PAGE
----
restricted access 9 China and Global Internet Governance
In lieu of an abstract, here is a brief excerpt of the content:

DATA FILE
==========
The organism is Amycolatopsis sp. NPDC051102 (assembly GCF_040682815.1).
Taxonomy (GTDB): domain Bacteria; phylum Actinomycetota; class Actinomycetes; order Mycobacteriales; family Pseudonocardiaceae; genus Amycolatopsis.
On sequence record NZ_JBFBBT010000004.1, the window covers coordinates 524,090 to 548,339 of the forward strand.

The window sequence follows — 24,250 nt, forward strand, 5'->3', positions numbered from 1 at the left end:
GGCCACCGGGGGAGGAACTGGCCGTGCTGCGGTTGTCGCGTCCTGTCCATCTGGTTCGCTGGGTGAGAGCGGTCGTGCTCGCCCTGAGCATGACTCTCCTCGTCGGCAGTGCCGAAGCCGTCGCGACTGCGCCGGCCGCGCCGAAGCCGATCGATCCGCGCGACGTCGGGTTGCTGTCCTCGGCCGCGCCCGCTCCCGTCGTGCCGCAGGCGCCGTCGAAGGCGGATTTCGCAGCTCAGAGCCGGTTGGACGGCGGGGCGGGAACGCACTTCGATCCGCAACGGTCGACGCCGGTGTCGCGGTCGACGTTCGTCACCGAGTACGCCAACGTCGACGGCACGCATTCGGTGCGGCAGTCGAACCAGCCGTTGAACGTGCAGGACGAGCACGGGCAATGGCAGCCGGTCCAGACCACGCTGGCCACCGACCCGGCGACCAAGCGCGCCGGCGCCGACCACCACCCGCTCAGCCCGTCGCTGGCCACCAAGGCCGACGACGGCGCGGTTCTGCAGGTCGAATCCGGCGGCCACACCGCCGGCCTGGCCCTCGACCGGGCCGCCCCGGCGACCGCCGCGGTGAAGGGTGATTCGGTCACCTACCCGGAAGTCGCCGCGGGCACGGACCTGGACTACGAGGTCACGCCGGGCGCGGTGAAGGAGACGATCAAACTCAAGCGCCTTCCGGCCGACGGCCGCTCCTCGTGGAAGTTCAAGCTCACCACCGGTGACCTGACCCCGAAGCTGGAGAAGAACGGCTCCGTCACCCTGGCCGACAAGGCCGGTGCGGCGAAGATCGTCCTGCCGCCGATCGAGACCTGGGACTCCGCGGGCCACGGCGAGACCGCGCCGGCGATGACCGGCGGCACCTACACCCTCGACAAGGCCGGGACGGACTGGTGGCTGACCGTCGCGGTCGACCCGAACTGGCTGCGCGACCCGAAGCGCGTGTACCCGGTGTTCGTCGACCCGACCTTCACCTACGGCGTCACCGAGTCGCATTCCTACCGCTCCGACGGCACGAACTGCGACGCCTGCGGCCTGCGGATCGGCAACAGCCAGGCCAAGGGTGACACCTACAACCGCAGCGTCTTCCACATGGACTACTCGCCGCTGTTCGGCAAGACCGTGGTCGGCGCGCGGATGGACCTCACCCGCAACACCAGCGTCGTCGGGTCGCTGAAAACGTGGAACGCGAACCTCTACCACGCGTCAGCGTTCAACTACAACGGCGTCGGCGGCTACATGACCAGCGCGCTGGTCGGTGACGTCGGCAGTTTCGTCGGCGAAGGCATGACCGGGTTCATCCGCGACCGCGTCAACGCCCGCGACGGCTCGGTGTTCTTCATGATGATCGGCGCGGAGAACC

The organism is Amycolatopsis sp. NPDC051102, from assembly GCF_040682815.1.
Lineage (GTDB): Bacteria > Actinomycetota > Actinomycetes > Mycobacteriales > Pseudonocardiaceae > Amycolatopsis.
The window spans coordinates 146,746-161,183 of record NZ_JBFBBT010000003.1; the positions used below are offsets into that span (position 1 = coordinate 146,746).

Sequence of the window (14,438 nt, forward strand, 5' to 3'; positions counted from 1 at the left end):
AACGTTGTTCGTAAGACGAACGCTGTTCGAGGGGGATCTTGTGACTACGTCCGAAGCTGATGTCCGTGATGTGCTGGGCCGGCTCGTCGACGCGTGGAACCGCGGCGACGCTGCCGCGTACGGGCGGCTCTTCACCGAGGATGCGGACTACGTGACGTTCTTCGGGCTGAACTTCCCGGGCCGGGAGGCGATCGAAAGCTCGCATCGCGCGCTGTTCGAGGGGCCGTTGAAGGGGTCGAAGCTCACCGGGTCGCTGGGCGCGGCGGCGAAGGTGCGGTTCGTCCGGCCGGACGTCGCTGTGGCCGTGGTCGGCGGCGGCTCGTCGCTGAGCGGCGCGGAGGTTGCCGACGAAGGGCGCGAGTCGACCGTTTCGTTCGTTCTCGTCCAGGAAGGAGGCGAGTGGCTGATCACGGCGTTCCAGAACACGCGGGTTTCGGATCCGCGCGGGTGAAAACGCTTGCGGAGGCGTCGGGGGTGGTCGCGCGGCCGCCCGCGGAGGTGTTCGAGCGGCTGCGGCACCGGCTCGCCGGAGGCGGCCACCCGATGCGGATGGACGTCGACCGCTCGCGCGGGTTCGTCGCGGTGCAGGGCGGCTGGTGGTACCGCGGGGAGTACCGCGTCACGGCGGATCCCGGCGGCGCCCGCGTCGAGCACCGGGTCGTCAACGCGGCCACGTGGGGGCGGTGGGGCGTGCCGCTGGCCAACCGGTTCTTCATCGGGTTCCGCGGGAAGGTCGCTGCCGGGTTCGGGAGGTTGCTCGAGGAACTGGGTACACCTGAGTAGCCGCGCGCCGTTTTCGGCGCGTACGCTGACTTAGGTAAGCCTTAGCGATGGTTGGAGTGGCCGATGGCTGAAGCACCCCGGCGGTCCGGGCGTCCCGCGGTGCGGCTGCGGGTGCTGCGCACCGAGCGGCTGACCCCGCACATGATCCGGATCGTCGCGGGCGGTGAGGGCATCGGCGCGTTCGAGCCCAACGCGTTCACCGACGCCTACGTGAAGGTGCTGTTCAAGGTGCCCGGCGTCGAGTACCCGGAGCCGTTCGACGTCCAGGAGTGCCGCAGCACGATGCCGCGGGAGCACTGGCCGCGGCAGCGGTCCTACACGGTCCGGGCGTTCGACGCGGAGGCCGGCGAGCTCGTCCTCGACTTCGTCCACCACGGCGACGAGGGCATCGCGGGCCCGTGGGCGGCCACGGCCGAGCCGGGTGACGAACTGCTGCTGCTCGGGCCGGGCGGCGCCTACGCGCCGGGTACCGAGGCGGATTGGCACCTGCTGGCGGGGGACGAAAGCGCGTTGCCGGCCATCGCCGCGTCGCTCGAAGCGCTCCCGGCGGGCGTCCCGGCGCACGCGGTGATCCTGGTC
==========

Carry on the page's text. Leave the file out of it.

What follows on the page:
9 China and Global Internet Governance A Tiger by the Tail Milton L. Mueller As of June 2010 the Chinese government claimed the country’s number of “netizens,” or Internet users, had increased to 430 million.1 That very large number is only 32 percent of China’s total population.2 Already one of the biggest presences on the Internet, and with a long way to go yet, China and the Internet enjoy a complex and seemingly paradoxical relationship. Many Westerners have trouble making sense of the way China’s socialist market economy (SME) combines heavy restrictions with vibrant growth, and globalized networking with an insistence on territorial sovereignty . Western observers have long abandoned the notion that the Internet was inherently uncontrollable and that its use would automatically overthrow dictatorships . They are now replacing that simplistic notion with an equally coarse inversion: the image of China as the constructor of an impregnable “Great Firewall,” a place of omnipotent surveillance, a population susceptible to well-organized propaganda campaigns , and a source of pervasive and insidious cyber attacks and cyber espionage. It is a new Internet version of the Cold War. The Internet in the People’s Republic of China (PRC) strains and challenges the capacity of the Chinese Communist Party (CCP) to maintain control. And the fact that China needs to be linked to the external world, through the Internet as well as through trade, provides a double challenge. The international environment of Internet governance is freer, is private-sector based, and is more capitalistic than China’s rulers would prefer. And, it is subject to U.S. hegemony. If one combines an analysis of the global politics of Internet governance with an understanding of the long-term status of China’s reform process, one can understand better which factors facilitate and which place constraints on the party’s ability to regulate the Internet. One can even, perhaps, understand how the further development of digital communications might contribute to a transformation of Chinese society. This chapter outlines a general framework for understanding Internet politics and locating China within it. It then analyzes China’s attempt to move against the grain of the current Internet governance regime, promoting sovereignty and intergovernmental institutions in opposition to the new, transnational, and private-sector-based 178 Milton L. Mueller Internet governance institutions such as the Internet Corporation for Assigned Names and Numbers (ICANN) and the Regional Internet Registries (RIRs). The next section describes various interactions and spillover effects, both intended and unintended, between China’s attempt to maintain its Great Firewall and the globalized operations that characterize the Internet, focusing in particular on the domain name system (DNS) and routing, and cyber espionage. A concluding section places these issues in a more general discussion of the tensions inherent in the Chinese “socialist market economy.” The Four Quadrants of Internet Politics and China’s Place in Them In another work I have described the politics of Internet governance using a space defined by two axes.3 This conceptual scheme is predicated on recognizing that the Internet does indeed create a novel form of politics around communication and information policy. The novelty comes from the Internet’s transnational scope, its massively increased scale of interaction, its distribution of control, its capacity to facilitate new forms of collective action, and the emergence of new, nonstate-based governance institutions native to the Internet. The horizontal axis pertains to the status of the territorial nation-state in the governance of the Internet and communications technology generally. The vertical axis identifies the level of hierarchical control one is willing to countenance in the solution of Internet governance problems. Together, these axes form a four-quadrant space, which provides a useful schema for analyzing and classifying the various ideologies and policy systems related to the Internet. In figure 9.1, the horizontal or nation-state axis locates one’s view of the appropriate polity. Those on the right side of this axis prefer the traditional territorial nationstate as the institutional basis for governing the Internet. At the rightmost extreme stand those who would subordinate the Internet to national sovereignty completely— in effect, negating global networking altogether in favor of a bounded, analog telephone -network-like regime. At the left extreme, Internet governance decisions would be made by a globalized polity where national borders, national sovereignty, and national identity play almost no role. The vertical or networking-hierarchy axis juxtaposes free association (at the top) with command and control (at the...